“Card spending has also strengthened, reflecting increased expenditure during the holiday period and an uplift in retail sales due to the World Cup and warm weather.

“However, the broader economic outlook remains mixed, with households continuing to see their incomes being squeezed by rising inflation. This may explain the shift towards deposits held in instant access accounts, as consumers opt to keep their money close to hand.”

The Bank of England raised interest rates above their crisis lows for the first time in nearly a decade earlier this month, pushing up the cost of repayments by around £20-£25 a month for households with a mortgage of £200,000.

Howard Archer, chief economist to the EY ITEM club, said: “July’s renewed dip in mortgage approvals reinforces our belief that the housing market is struggling to gain traction in the face of still limited consumer purchasing power, fragile consumer confidence and wariness over higher interest rates.

“The fundamentals for house buyers are likely to remain challenging – and they will not be helped by the Bank of England hiking interest rates from 0.50% to 0.75% in early-August, even though the share of outstanding mortgages on variable interest rates has fallen to a record low around 35%, which is half the peak level of 70% in 2001.

“House buyers will also likely be concerned about further interest rate hikes over the coming months – even if they are likely to be gradual and limited.”

Source: Yahoo News UK

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Property market swings back in favour of sellers as supply slides again

The property market may have swung back in favour of sellers during April, NAEA Propertymark claims.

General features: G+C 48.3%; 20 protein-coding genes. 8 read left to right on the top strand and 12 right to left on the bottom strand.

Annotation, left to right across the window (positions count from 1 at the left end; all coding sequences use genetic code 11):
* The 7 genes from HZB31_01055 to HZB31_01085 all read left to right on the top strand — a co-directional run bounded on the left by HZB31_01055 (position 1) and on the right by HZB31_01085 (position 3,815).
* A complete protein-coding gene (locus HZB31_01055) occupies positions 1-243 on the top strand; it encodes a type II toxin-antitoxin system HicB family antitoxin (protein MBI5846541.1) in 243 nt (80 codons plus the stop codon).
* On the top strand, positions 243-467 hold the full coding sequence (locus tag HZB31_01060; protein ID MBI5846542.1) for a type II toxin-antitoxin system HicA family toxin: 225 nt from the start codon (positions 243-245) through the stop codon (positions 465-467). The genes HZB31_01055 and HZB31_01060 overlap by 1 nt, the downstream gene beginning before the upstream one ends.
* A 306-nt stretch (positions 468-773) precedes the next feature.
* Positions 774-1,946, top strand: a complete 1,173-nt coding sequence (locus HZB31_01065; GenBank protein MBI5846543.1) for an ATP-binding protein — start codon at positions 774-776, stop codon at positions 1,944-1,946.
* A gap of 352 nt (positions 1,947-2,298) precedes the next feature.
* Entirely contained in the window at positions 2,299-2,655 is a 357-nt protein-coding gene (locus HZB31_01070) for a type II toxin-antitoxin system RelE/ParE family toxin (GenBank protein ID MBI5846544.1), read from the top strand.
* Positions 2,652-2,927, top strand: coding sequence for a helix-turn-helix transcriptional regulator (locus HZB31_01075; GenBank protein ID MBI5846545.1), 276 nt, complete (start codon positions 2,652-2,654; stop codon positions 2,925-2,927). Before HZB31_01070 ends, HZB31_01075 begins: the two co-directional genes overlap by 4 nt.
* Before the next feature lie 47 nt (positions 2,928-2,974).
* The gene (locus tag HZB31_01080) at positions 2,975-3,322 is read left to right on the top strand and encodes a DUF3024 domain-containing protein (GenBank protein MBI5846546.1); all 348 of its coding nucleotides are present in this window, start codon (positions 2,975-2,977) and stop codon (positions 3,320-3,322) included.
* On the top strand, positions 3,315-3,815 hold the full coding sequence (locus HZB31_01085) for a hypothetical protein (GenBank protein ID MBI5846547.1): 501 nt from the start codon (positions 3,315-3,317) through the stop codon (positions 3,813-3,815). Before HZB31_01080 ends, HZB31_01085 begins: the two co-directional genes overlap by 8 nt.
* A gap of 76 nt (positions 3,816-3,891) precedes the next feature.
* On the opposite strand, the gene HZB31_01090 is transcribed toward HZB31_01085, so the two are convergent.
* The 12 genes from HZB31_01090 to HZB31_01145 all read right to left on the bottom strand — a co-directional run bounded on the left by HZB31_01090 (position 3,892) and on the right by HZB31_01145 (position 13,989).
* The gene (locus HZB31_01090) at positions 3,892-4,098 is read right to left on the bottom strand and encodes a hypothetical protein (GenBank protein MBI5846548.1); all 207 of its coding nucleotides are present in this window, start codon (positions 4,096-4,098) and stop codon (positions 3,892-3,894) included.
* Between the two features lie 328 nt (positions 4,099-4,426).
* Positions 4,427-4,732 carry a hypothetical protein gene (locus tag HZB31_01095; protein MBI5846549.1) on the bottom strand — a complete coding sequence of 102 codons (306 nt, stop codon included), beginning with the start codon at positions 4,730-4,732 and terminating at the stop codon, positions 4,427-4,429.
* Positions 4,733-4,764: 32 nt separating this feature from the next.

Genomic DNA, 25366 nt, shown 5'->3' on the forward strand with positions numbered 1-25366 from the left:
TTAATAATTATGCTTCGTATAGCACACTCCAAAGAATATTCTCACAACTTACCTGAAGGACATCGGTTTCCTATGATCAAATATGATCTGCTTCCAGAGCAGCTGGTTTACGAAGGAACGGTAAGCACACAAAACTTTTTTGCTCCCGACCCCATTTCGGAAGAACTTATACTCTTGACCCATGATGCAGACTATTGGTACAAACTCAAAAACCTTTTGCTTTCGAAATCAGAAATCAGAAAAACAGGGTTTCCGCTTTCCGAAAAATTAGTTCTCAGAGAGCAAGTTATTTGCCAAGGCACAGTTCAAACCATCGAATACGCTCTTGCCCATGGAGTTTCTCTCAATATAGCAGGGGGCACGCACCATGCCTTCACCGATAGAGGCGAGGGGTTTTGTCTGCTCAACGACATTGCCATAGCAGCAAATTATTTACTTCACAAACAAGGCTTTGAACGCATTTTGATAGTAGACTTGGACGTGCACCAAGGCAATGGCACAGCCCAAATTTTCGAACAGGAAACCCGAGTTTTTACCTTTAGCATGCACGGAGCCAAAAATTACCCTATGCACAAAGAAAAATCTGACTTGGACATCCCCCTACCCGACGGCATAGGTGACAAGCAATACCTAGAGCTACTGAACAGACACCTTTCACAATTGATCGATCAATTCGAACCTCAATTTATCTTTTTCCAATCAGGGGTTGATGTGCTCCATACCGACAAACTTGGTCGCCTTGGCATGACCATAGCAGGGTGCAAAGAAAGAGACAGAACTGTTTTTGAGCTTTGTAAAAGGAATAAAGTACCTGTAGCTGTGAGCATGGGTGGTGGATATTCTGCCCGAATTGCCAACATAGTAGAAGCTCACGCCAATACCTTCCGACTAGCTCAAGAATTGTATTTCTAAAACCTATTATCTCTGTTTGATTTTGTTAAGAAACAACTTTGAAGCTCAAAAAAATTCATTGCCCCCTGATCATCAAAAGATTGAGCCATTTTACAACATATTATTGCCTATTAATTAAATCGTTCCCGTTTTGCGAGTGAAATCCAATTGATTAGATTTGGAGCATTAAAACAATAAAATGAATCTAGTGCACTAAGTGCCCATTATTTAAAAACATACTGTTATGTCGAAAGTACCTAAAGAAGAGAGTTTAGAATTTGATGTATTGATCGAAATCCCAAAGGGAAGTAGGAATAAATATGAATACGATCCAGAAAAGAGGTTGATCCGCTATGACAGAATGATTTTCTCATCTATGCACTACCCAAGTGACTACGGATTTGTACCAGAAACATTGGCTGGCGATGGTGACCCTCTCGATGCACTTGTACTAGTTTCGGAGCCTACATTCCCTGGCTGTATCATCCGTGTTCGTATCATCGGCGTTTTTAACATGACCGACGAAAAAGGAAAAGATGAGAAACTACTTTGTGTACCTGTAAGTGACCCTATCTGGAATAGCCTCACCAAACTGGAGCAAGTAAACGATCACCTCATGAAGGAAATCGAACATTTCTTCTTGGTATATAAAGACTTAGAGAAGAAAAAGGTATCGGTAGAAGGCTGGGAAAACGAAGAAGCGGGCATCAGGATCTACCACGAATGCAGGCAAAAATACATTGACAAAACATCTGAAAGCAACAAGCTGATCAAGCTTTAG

The trade body’s latest Housing Report found demand from prospective buyers increased from 308 to 337 between March and April, while supply was down from 40 to 33 homes per branch over the same period.

This is a departure from March when the number of house-hunters on estate agents’ books fell from 309 to 308, while supply per branch hit a five-month high of 40.

The number of properties available per branch increased from 35 in February to 40 in March – the highest since October last year.

The number of sales to first-time buyers remained the same between March and April at eight per branch, while the percentage of sales to this cohort dipped to 24% from 25% at the same time last year.

Mark Hayward, chief executive of NAEA Propertymark, said: “Last month our findings indicated that we were entering what looked like a buyers’ market, but this month, the dial has swung back in the favour of sellers.

“With demand on the up, and the supply of available homes falling once again, buyers will find themselves facing stiff competition.

“This is particularly difficult for first-time buyers who traditionally have less bargaining power on price, so will struggle to enter bidding wars with second or third steppers.

“The Government is working to improve the house buying and selling process, which is music to our ears, but until more homes are built and supply catches up with demand, the process will remain difficult.”

Source: Property Industry Eye